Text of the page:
By Aaron Wall, CEO, SEOBook.com
In 2003 I started publishing websites and one of the things that became immediately and obviously important to me was that search was big and it was going to keep getting bigger. The more I read books by marketing luminaries like Seth Godin, the more I realized that search would play a crucial role for many businesses. But I had a big problem. I didn’t have much to sell and I didn’t have much money to advertise whatever I wanted to test selling. And so I began to study how Google and other search engines work and why they ranked certain sites and pages.
In November of 2003, Google did a major update to their relevancy algorithms called “the Florida Update.” Up until that point, Search Engine Optimization (SEO) was really easy: all you needed to do was buy links with the keywords you wanted to rank for and have them point to your website. Anyone (or at least anyone who could afford to buy a few links) was easily able to rank. Many SEO companies were scurrying around in a mad panic over that update because it instantly changed their business model; lots of customers weren’t ranking where they had previously because the rules of the game had changed overnight.
Since I was new to the industry, I didn’t have many customers yet, so I had the time and opportunity to figure out what went wrong and test some ideas on how to get around the algorithmic changes. I wrote an article about it and suddenly I had hundreds of businesses calling to ask if I would do SEO for them. Since I was so new to the business, my exposure exceeded my actual acumen, so I was pretty selective with the number of clients I took on. A month later, though, it seemed that I’d gone from being “in demand” to fading back into the obscurity from which I’d come.
Recognizing the Opportunity
Given that it seemed SEO consulting as a business model was somewhat feast or famine, I thought that there was room for an information product in the SEO space. Great books tend to be under-priced compared to the value they deliver, but niche ebooks seemed to be able to sell for much higher prices. Further I was able to buy the domain name SEOBook.com back then for only $8 because it was common knowledge within the industry that any published book on SEO was too far out-of-date to be useful. I used that line of thinking as part of my sales angle, and the cover image for my ebook said “The Only Current SEO Book on the Planet”.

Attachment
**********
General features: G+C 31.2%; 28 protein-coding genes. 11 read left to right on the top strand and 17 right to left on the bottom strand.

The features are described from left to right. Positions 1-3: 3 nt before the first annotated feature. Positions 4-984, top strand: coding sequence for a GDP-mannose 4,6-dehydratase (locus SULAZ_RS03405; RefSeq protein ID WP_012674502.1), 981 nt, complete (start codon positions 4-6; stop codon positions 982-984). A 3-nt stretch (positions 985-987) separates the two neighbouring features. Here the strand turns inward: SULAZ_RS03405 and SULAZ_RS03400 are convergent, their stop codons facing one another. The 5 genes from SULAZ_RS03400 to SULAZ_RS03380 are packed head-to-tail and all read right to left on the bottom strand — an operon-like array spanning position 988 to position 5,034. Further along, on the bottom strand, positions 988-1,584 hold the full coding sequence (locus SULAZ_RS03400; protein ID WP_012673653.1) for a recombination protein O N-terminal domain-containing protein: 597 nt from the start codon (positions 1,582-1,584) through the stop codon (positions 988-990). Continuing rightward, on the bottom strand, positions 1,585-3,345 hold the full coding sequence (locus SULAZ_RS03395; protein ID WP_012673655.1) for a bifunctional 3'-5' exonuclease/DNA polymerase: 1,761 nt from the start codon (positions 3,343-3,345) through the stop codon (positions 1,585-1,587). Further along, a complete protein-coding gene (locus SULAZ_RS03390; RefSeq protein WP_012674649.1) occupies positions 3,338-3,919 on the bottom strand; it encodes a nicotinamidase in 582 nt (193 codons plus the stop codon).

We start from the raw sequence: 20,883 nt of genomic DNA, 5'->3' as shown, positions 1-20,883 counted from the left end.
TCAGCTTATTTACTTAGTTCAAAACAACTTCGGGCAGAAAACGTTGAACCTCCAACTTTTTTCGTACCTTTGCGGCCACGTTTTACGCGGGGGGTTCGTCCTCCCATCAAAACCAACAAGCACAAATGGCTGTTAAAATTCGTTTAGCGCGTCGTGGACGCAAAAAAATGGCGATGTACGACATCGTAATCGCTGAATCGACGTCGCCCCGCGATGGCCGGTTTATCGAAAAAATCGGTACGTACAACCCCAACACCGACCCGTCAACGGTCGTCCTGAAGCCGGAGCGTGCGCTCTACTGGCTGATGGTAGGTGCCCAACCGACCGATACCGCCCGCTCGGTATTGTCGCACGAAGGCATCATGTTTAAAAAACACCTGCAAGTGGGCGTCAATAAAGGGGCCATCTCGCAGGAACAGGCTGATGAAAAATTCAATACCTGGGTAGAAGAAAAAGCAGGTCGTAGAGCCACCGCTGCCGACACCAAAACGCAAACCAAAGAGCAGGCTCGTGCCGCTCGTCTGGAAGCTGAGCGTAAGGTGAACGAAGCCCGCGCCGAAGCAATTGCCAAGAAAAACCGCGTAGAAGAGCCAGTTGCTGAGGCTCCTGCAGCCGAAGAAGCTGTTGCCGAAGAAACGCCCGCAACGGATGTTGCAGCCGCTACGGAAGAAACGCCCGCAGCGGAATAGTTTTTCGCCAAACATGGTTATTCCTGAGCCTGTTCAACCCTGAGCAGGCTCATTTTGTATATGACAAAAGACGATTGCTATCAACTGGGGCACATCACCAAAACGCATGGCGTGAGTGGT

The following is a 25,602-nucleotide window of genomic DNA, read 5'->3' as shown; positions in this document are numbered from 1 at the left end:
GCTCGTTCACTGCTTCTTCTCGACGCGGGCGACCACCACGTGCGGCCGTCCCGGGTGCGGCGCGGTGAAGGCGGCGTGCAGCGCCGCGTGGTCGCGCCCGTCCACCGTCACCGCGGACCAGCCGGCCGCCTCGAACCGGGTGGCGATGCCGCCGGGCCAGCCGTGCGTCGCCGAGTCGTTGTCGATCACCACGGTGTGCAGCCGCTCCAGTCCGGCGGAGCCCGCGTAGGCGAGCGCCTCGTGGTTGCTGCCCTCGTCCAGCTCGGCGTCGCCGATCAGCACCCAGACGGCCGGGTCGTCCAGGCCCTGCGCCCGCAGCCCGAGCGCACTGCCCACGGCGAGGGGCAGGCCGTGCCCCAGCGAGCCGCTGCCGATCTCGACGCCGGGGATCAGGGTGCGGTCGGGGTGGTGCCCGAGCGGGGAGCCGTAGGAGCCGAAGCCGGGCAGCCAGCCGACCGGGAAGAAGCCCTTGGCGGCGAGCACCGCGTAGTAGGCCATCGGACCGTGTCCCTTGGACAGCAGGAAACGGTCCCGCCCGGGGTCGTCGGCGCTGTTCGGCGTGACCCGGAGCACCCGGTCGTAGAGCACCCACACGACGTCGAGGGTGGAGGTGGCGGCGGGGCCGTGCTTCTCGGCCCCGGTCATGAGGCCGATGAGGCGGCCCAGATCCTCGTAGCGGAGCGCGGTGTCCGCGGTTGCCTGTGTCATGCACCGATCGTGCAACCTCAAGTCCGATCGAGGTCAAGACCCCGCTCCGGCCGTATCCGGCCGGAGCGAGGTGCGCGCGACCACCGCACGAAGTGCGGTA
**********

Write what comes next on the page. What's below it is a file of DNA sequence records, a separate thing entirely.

One other big publishing trend in 2003 was that blogs first started really taking off. I noticed some other sites which (in my opinion) were no better than my own kept getting links for creating new content, and most of the sites that were benefiting from that were blogs. So I decided to blog daily, and presumed it would help me build exposure in the marketplace and emphasize the freshness of the ebook.
The first version of the “ebook” was a 24-page HTML document that I gave away on Christmas 2003. I got feedback from some friends who had read it, and started selling it for $39 in early February 2004. At first, sales were quite slow. A few a month, a few a week, a few a day.
In April 2004, I sold 34 ebooks, and was pretty certain the model was going to work. In October 2004, a mentor of mine suggested I increase the price of from $39 to $79. At its peak, I think I sold about 40 or so ebooks a day, with the steady rate for the last few years being closer to a dozen or so.